Top cop had a forgiving heart


Courtesy of the Madera County Historical Society

Madera Police Chief Walter Thomas was in a playful mood in this picture. He wasn’t quite so jovial a few months later when the City demoted him to Assistant Chief.

 

There are times in the history of a town when some things just do not make sense. Every once in a while a city’s leaders take off in a direction that defies logic. Such was the case in 1950, when the Madera City Council wanted to shake up the police department. The councilmen shook it up all right, but in the process, they ended up on the short end of the stick.


Walter Thomas was the Chief of Police in Madera in 1950. He had been the Chief for about 20 years, and folks were proud of him. In fact, in September of 1950, he had been featured on the front page of the Madera Tribune as one of the city’s outstanding citizens. By all accounts, Thomas was secure in his position at the helm of Madera’s law enforcement.


Something, however, was cooking in the back room of City Hall. Someone was making a case for streamlining the police department. It was being argued that the department needed to be modernized, reorganized, and its officers “trained in the latest methods of (law enforcement) operation.”


Somehow the voices for change won, and it was announced that Madera was replacing Chief Walter Thomas with a “boy wonder” from Oregon who would whip the department into shape. The newcomer was Marion (Mike) Elliott.


It is not certain how the council learned of Elliott. Perhaps he sent out resumes. Maybe the members read about him earlier in the year when Life Magazine featured him as the colorful, crusading “boy sheriff” of Multnomah County, Oregon. What IS clear, however, is that on Monday night, November 6, 1950, the Madera City Council voted to relieve Chief Thomas of his position as the city’s top cop and replace him with Elliott.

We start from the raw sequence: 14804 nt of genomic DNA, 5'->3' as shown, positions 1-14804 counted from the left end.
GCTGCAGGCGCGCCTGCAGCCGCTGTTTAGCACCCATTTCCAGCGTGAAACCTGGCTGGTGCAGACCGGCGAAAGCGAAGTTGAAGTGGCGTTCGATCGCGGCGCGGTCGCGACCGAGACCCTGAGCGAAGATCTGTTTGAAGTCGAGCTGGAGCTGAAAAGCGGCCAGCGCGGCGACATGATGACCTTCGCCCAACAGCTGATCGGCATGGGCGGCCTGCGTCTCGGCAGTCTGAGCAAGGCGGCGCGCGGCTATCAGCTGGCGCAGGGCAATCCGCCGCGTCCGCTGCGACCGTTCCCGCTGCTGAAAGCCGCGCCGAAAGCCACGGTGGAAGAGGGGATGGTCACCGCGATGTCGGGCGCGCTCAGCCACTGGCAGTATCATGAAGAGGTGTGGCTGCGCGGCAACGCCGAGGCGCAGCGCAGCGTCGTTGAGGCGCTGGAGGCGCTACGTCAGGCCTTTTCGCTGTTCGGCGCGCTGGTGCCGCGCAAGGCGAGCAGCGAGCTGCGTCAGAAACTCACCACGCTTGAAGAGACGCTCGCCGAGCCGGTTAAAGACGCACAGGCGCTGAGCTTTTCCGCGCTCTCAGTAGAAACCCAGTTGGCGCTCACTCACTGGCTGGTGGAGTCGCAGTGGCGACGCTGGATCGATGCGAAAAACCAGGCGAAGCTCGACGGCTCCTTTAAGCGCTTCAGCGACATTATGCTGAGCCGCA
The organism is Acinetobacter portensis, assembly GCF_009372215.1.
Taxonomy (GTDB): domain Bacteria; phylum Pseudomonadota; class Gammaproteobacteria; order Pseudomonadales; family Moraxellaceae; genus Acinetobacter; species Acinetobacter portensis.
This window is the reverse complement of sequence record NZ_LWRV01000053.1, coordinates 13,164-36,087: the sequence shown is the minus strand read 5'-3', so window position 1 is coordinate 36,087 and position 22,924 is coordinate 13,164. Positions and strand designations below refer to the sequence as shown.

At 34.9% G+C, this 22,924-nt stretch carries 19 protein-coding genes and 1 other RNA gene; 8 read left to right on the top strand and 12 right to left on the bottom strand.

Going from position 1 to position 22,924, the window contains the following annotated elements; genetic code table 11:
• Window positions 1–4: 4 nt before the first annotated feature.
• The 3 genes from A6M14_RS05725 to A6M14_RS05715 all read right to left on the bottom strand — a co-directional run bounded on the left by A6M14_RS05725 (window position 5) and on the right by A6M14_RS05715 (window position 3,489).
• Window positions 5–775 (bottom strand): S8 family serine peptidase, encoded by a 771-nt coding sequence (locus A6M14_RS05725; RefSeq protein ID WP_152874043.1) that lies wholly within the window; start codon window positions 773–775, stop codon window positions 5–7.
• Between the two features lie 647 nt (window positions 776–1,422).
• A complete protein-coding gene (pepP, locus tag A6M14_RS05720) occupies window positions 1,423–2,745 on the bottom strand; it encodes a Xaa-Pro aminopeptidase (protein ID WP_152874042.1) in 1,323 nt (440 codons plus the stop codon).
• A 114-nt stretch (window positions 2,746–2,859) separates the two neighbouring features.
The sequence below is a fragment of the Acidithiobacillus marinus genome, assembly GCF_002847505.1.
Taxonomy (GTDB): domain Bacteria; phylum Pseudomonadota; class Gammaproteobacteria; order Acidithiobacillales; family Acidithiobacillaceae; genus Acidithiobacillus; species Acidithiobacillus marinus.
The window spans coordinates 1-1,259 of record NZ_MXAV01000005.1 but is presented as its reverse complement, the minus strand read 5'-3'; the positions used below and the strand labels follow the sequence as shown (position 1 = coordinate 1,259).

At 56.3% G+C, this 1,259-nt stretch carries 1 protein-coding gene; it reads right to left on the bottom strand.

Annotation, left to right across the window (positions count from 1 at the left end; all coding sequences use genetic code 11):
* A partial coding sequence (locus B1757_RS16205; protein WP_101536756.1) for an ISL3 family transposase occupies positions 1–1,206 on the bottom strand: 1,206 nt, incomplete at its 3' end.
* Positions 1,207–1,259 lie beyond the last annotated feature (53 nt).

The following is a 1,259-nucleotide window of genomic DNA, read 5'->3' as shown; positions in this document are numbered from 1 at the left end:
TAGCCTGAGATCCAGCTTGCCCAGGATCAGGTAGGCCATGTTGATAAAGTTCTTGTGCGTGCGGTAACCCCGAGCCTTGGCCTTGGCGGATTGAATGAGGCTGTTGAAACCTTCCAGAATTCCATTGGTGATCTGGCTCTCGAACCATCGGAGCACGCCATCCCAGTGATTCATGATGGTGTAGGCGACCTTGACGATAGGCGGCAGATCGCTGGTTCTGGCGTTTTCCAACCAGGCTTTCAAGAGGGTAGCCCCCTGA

The decision was unanimous among those attending the meeting. John McNally, who was by that time mayor, and councilmen Al Barsotti, Irving Schnoor, and Dr. Daggett all voted to make the change. Councilman Frank Frymire was absent.


Following a motion by Daggett, Elliott was hired as the “supreme commander” of Madera’s police department, and Thomas was given a subordinate position as Assistant Chief. Both men would receive the same salary, $350 per month.


The council explained that Elliott was coming to Madera highly recommended by the governor of Oregon and the head of the Oregon State Police. Dr. Daggett said that he understood that Elliott had been offered police chief posts in Indio, California and three Oregon towns. Indeed, it did look as if Madera had landed a superstar. Then stuff began to hit the fan.


Within hours, after hiring Elliott on Monday night, the council decided to fire him on Tuesday. Apparently the new chief had not been entirely candid in his communication with the council. He had neglected to mention that the voters of Multnomah County had recalled him after just one year in office for incompetence. Madera’s new “supreme commander” of its police department also apparently falsified his age, military service, and educational qualifications.


Therefore, 18 hours after demoting Police Chief Walter Thomas, the Madera City Council reinstated him and fired Elliott. The official statement from the Council said, “It was felt that the adverse publicity arising from the recall proceedings against him in 1949 has destroyed to a large extent his (Elliott’s) usefulness in the work for which he was employed by the Council.”


The next day, November 8, 1950, a small article on the front page of the Madera Tribune informed its readers that Elliott was looking for another job. The article stated, “Marion (Mike) Elliott, former Multnomah County, Oregon sheriff, is looking for another job after serving as Madera’s director of police for one day.”


“Elliott was fired by the City Council yesterday afternoon when it learned that he was recalled in Multnomah County — less than one year after his election — on charges of falsifying his age, military service, educational qualifications, and for incompetence in office.”


“Elliott had failed to mention the Multnomah recall in applying for the Madera job.”


So within 24 hours Walter Thomas went from being Madera’s Chief of Police to its Assistant Chief and then back to the top spot. He must have been a big man, for there is nothing in the public record to indicate that he held any grudges or that there was any animosity on his part. Walter Thomas may never have made it on the pages of Life Magazine, but he at least had Madera’s best interest at heart.